Review - Snowpiercer

Snowpiercer (2013), R, 126 minutes - Earlier this year I stumbled upon a trailer for a dark and gritty dystopian thriller starring Chris Evans, Jamie Bell, Tilda Swinton, John Hurt, Octavia Spencer, and Ed Harris.  It was listed as having been released in 2013 but I hadn't seen or heard anything about it before.  How could I have missed a film like that?  After a little digging, I learned that the film - Snowpiercer - was a project of well regarded South Korean director/writer Joon-ho Bong that was released in South Korea last August and was scheduled to make its American debut this summer. The film opens with a prologue of newscaster voice overs that explain that on July 1, 2014, after seven years of debate, seventy nine countries across the globe agree to launch a substance known as CW-7 into the upper layers of Earth's atmosphere in order to combat the effects of global warming.  The counter effects of CW-7 were underestimated and shortly after its dispersal, the entire

Review - 22 Jump Street

22 Jump Street (2014), R, 112 minutes - I think that everyone can agree that 2012's 21 Jump Street was a surprisingly successful reboot of the Johnny Depp starring television show that aired between 1987 and 1991.  In my mind 22 Jump Street is almost as surprising, primarily because of the way it goes about continuing the buddy cop story of Officers Schmidt (Jonah Hill) and Jenko (Channing Tatum). Oftentimes a sequel - especially in the comedic genre - will try so hard to duplicate the successes of the film before it that it becomes formulaic and repetitive.  22 Jump Street actually wholeheartedly embraces this but manages not to overdo it.  Following a bust that goes wrong at the beginning of the film, both Deputy Chief Hardy (Nick Offerman) and Captain Dickson (Ice Cube) remind Schmidt and Jenko that they got where they are because they didn't do the same old thing, that they need to stick to what they know and go about things they way they did on their previous assignme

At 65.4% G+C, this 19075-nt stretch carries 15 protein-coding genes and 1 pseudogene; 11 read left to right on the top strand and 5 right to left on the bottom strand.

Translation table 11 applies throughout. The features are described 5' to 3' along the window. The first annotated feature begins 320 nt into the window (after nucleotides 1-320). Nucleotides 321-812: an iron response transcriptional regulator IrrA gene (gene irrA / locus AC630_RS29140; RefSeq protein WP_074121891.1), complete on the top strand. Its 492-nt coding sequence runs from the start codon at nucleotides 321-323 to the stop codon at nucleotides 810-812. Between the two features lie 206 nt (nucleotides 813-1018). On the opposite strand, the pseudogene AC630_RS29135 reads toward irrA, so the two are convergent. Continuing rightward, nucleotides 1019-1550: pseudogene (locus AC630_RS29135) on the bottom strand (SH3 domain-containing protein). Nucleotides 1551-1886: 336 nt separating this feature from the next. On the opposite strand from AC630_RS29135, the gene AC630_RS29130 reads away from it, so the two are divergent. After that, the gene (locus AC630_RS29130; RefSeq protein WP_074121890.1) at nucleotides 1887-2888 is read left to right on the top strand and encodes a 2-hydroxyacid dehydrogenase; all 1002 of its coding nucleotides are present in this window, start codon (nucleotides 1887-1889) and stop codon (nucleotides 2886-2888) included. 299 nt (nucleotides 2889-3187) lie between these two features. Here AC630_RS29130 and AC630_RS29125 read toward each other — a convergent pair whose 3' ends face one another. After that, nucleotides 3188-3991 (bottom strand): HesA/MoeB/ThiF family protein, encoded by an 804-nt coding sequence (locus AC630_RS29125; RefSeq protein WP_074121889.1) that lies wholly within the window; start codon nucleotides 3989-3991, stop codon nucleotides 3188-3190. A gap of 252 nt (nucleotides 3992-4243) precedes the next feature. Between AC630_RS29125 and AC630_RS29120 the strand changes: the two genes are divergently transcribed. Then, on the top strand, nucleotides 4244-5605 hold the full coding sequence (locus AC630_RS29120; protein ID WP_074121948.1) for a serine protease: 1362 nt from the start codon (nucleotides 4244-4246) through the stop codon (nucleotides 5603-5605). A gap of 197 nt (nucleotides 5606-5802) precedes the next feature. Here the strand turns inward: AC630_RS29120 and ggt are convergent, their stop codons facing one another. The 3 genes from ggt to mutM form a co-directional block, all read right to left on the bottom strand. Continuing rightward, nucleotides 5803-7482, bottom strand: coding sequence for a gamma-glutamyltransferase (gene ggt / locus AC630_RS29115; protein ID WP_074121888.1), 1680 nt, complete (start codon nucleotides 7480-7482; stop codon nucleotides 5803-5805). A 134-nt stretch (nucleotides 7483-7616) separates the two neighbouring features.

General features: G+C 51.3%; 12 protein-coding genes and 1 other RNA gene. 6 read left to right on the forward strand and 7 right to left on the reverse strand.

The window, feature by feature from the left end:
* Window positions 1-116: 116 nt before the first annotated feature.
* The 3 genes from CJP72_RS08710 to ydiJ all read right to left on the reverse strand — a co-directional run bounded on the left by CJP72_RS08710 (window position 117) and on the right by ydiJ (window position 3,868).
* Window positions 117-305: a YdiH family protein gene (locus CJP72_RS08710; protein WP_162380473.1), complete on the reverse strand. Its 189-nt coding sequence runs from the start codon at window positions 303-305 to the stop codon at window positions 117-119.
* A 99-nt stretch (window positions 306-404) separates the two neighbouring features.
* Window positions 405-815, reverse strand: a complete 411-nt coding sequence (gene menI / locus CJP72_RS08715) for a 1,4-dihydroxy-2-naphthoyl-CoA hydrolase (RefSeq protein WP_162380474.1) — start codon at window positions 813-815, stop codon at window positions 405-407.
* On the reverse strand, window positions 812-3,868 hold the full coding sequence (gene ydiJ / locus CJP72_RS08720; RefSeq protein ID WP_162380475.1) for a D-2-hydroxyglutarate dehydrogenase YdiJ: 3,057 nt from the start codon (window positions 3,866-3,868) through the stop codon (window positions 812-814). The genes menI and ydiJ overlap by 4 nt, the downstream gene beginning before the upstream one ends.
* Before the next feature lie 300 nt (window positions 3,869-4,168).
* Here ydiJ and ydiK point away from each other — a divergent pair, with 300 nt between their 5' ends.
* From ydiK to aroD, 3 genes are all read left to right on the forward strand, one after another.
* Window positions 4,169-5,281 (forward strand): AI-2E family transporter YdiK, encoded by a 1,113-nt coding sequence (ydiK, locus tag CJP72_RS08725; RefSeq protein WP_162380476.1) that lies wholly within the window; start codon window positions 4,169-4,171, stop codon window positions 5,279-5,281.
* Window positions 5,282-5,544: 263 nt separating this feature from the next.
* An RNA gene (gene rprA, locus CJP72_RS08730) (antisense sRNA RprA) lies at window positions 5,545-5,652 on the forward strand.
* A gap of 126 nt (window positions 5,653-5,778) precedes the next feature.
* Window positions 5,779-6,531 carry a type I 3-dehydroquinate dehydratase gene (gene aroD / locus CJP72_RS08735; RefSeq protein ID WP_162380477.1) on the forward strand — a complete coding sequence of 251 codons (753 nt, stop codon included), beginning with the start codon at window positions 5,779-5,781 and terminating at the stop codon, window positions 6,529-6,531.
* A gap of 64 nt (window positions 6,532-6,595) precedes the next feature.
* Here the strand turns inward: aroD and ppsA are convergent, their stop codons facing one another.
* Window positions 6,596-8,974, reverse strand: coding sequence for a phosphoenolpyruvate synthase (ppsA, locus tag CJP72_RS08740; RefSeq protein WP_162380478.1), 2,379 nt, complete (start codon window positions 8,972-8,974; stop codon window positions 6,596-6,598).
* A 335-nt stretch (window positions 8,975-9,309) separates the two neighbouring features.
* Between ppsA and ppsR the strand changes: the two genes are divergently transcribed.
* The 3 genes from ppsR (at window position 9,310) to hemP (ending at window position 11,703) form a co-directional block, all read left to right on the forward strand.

Review - Transformers: Age of Extinction

Transformers: Age of Extinction (2014), PG-13, 165 minutes  - Why do I continue to subject myself to these films?  I always get my hopes up, just to have them dashed by a film that can't live up to my expectations for an franchise based upon one of my favorite childhood toys/cartoons.  I did enjoy the initial film from back in 2007 although calling it a guilty pleasure may be a better way to describe it these days.  2009's  Revenge of the Fallen  was so disappointing that it not only inspired an hour and a half long airing of grievances with friends in the parking lot immediately following our seeing it, but it was also the inspiration for what was probably the most negative review I've written.  2011 saw  Dark of the Moon , which fell into the 'pleasantly surprising' category for me.  Having threatened to swear off the franchise after Revenge of the Fallen, I found this promising in itself.  Between my renewed sense of hope for the franchise and the news that the